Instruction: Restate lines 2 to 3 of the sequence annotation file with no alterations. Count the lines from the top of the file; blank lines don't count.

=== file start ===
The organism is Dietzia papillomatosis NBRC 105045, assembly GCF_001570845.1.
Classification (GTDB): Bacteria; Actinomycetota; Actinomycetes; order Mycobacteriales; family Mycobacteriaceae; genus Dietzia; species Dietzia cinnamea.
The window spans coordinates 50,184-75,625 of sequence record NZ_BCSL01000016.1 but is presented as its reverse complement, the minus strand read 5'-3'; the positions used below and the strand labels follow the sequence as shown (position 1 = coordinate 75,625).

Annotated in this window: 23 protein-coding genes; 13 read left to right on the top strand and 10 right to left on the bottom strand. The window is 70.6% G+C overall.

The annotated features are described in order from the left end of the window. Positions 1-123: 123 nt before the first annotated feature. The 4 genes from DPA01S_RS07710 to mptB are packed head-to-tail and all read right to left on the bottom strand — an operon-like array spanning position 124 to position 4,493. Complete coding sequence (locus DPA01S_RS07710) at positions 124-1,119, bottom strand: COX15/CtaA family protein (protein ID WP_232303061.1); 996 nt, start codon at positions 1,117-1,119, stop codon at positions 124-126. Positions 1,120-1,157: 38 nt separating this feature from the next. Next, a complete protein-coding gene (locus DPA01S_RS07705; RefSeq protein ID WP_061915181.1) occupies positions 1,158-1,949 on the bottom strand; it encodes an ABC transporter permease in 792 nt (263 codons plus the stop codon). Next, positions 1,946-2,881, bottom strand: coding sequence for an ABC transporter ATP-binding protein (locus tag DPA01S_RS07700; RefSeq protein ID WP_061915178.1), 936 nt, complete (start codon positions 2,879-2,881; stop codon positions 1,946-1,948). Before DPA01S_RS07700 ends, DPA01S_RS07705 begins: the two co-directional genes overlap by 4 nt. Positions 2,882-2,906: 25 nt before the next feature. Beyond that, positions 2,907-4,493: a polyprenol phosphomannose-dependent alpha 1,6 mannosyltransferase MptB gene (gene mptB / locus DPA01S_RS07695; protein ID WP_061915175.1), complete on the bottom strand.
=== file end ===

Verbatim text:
Classification (GTDB): Bacteria; Actinomycetota; Actinomycetes; order Mycobacteriales; family Mycobacteriaceae; genus Dietzia; species Dietzia cinnamea.
The window spans coordinates 50,184-75,625 of sequence record NZ_BCSL01000016.1 but is presented as its reverse complement, the minus strand read 5'-3'; the positions used below and the strand labels follow the sequence as shown (position 1 = coordinate 75,625).